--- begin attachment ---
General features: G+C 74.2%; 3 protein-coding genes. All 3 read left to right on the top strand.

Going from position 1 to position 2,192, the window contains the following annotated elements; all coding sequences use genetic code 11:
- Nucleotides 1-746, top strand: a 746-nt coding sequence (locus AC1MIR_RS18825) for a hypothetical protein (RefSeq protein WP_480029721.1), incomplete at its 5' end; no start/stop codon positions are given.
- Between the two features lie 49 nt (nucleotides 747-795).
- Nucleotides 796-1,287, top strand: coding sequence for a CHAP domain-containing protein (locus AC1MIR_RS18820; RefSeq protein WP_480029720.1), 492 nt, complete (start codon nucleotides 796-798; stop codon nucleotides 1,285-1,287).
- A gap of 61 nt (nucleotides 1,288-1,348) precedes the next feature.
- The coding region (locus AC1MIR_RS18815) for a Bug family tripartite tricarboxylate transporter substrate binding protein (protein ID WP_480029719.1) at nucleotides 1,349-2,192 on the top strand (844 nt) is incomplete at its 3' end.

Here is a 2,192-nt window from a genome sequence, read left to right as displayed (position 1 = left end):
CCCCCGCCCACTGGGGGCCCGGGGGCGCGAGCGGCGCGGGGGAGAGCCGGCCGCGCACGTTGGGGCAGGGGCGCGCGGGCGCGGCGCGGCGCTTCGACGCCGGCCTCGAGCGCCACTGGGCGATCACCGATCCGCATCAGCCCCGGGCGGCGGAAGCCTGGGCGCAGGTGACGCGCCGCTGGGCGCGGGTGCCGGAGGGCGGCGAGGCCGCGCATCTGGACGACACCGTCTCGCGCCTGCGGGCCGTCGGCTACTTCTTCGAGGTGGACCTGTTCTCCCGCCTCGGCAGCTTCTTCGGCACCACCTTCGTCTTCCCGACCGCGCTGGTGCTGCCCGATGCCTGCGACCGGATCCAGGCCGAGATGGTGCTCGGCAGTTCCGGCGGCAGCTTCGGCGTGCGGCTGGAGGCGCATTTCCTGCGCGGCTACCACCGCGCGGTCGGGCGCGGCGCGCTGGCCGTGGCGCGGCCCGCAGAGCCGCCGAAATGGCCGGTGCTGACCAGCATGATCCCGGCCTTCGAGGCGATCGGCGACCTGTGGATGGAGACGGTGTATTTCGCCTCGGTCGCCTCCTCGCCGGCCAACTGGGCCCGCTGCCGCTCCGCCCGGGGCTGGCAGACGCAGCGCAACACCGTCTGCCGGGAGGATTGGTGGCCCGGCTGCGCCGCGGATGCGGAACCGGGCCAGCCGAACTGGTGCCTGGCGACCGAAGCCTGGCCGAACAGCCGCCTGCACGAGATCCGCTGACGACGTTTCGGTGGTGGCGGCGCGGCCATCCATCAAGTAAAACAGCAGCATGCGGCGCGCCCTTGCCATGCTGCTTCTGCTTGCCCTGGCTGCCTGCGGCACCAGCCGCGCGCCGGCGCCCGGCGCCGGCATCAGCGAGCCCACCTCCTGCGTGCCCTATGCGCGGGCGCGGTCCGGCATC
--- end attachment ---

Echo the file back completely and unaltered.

General features: G+C 74.2%; 3 protein-coding genes. All 3 read left to right on the top strand.

Going from position 1 to position 2,192, the window contains the following annotated elements; all coding sequences use genetic code 11:
- Nucleotides 1-746, top strand: a 746-nt coding sequence (locus AC1MIR_RS18825) for a hypothetical protein (RefSeq protein WP_480029721.1), incomplete at its 5' end; no start/stop codon positions are given.
- Between the two features lie 49 nt (nucleotides 747-795).
- Nucleotides 796-1,287, top strand: coding sequence for a CHAP domain-containing protein (locus AC1MIR_RS18820; RefSeq protein WP_480029720.1), 492 nt, complete (start codon nucleotides 796-798; stop codon nucleotides 1,285-1,287).
- A gap of 61 nt (nucleotides 1,288-1,348) precedes the next feature.
- The coding region (locus AC1MIR_RS18815) for a Bug family tripartite tricarboxylate transporter substrate binding protein (protein ID WP_480029719.1) at nucleotides 1,349-2,192 on the top strand (844 nt) is incomplete at its 3' end.

Here is a 2,192-nt window from a genome sequence, read left to right as displayed (position 1 = left end):
CCCCCGCCCACTGGGGGCCCGGGGGCGCGAGCGGCGCGGGGGAGAGCCGGCCGCGCACGTTGGGGCAGGGGCGCGCGGGCGCGGCGCGGCGCTTCGACGCCGGCCTCGAGCGCCACTGGGCGATCACCGATCCGCATCAGCCCCGGGCGGCGGAAGCCTGGGCGCAGGTGACGCGCCGCTGGGCGCGGGTGCCGGAGGGCGGCGAGGCCGCGCATCTGGACGACACCGTCTCGCGCCTGCGGGCCGTCGGCTACTTCTTCGAGGTGGACCTGTTCTCCCGCCTCGGCAGCTTCTTCGGCACCACCTTCGTCTTCCCGACCGCGCTGGTGCTGCCCGATGCCTGCGACCGGATCCAGGCCGAGATGGTGCTCGGCAGTTCCGGCGGCAGCTTCGGCGTGCGGCTGGAGGCGCATTTCCTGCGCGGCTACCACCGCGCGGTCGGGCGCGGCGCGCTGGCCGTGGCGCGGCCCGCAGAGCCGCCGAAATGGCCGGTGCTGACCAGCATGATCCCGGCCTTCGAGGCGATCGGCGACCTGTGGATGGAGACGGTGTATTTCGCCTCGGTCGCCTCCTCGCCGGCCAACTGGGCCCGCTGCCGCTCCGCCCGGGGCTGGCAGACGCAGCGCAACACCGTCTGCCGGGAGGATTGGTGGCCCGGCTGCGCCGCGGATGCGGAACCGGGCCAGCCGAACTGGTGCCTGGCGACCGAAGCCTGGCCGAACAGCCGCCTGCACGAGATCCGCTGACGACGTTTCGGTGGTGGCGGCGCGGCCATCCATCAAGTAAAACAGCAGCATGCGGCGCGCCCTTGCCATGCTGCTTCTGCTTGCCCTGGCTGCCTGCGGCACCAGCCGCGCGCCGGCGCCCGGCGCCGGCATCAGCGAGCCCACCTCCTGCGTGCCCTATGCGCGGGCGCGGTCCGGCATC